The football activity was hilarious. It alternatingly resembled an algae bloom and an ayatollah’s funeral– first a kind of milling around in an amorphous blob, then a kind of wild melee over a leathery old totem. We watched them drift back and forth for a pleasant minute, with the odd missile launch of the forward pass rocketing rudderless out of the scrum and landing any old place but that most rarified of targets: a teammate.

It was wry to consider that playing tag is verboten at his school. I’m not joking.

The school is getting comical in this regard. They were terrified of the food the little ones were eating, so they tinkered endlessly with the school lunch menu to make it so healthy that no one purchased it anymore. Now everybody eats fluffernutters they bring themselves.

They built an elaborate and very expensive handicapped playground. That’s a kind and thoughtful gesture. But it is merely a gesture, as there are no handicapped children to enjoy it. There just aren’t that many children of any kind in a little town like ours.

And no tag. Someone could get hurt. Someone could be left out. Someone could sue is the real reason, and the powers that be always point that out right up front.

Tag isn’t allowed, so one of the kids brings a football, and they play that. Football isn’t banned, only because no one thought of it yet. The absurdity of allowing mobs of pre-teens to chase one another if one is holding a ball, but not if their hands are empty, seems to be lost on the school administration. At least for now. And I, for one, am glad of it.

I’m not as worried about my son being injured playing football as I am in contemplating the little straitjacket world he’s being fitted for. Those children decided on the rules, supplied their equipment –a ball– and played their game without any adult supervision; and I saw a lot less kvetching among them than at any organized sporting event they participate in. I’m leery of them being told that someone will always tell them exactly what to do, and simultaneously unerringly protect them not only from harm, but hurt feelings. One aspect of that tandem of supervision is repugnant, and the other unlikely.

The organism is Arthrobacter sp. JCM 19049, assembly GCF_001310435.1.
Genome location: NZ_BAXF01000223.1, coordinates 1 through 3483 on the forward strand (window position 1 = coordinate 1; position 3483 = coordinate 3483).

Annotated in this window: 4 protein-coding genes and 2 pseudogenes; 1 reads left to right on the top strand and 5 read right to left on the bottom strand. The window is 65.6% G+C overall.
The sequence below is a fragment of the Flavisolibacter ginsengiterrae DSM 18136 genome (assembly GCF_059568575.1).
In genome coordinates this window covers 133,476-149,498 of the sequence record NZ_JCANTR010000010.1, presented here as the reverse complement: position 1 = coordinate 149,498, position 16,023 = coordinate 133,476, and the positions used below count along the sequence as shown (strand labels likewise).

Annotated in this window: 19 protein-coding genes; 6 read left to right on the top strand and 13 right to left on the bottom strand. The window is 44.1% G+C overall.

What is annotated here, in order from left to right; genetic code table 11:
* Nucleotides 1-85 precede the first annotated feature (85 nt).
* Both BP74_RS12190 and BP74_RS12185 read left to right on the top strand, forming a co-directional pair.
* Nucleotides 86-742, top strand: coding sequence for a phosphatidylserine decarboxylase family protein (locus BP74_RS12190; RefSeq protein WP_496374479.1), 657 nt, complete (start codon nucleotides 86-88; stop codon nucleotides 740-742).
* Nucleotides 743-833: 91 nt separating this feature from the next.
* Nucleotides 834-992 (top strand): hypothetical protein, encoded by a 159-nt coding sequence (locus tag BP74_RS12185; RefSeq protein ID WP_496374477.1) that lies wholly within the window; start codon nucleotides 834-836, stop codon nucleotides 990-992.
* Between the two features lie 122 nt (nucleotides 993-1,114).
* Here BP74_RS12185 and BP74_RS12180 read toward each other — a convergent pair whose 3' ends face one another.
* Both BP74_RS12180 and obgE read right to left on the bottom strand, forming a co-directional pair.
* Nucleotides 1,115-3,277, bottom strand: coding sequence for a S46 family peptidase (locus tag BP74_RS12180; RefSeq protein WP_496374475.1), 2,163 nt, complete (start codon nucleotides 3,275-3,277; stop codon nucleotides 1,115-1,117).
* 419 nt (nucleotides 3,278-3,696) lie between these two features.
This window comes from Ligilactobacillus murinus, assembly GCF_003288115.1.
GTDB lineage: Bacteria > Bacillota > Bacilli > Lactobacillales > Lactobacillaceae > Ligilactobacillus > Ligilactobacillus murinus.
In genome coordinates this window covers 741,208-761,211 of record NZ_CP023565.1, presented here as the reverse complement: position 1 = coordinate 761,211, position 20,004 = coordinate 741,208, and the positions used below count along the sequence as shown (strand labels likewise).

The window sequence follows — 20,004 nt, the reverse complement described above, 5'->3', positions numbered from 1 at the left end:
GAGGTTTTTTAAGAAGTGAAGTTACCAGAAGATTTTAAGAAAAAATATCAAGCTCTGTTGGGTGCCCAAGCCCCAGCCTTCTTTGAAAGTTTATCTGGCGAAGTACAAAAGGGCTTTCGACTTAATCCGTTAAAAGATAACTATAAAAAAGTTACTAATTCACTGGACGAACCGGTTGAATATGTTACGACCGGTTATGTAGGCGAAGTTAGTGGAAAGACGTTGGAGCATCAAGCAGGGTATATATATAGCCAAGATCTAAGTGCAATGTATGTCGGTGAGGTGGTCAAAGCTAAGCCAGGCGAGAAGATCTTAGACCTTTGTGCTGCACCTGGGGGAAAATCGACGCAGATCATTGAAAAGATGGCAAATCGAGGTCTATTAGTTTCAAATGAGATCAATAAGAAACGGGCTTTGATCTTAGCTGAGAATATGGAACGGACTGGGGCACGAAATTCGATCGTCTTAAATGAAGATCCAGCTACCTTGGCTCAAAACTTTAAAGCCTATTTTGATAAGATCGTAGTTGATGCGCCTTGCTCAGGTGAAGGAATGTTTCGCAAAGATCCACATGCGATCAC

I’m living in a strange world where people for whom I have no regard draw finely calculated and ultimately meaningless distinctions about everything down to the scope of activities allowed for pedophiles to roam the earth, at the same time they ban children playing tag in the schoolyard. Such distinctions are meaningless because anyone who is prepared to commit a great offense is not concerned about the rules governing small ones.

I dread the day, which is on the horizon now, not over it, when I’m forced to tell my children that the only sensible course of action is to ignore the rules, as there are so many of them that they become gibberish. And what the hell, the rules only seem to apply to those who wish to live worthwhile lives anyway –who never needed them in the first place.

Sippican’s Snappy Elastic Pricing Synopsis (Electric Boogaloo)

[Editor’s Note: First offered a year-and-a-half ago. Timely, years in advance. There’s a word for that, isn’t there?]
{Author’s Note: Yeah: Broke-ass loser. And there is no editor.}

You don’t understand economics very well.

No offense. I don’t know who you are, but I’m willing to defame you like that. Why do you suppose that is? It’s because nobody understands economics very well, in my experience. When I see the poll question: “Which candidate for President do you trust more to run the economy?” it’s the question itself which bugs me, not the percentages assigned to the candidates. If you’d ask or answer that question, you have a pre-civilized view of economics in my opinion.

I’m not educated in economics, so I know a little about it. If I was educated, I’d know about an economics education. Not the same thing. I learned what I know about economics by getting the treatment a baby gives a diaper every day out in the economic landscape. You’re not allowed to indulge in fantasy very long out here. You can do it for a lifetime in a college. And beyond, if you can get published.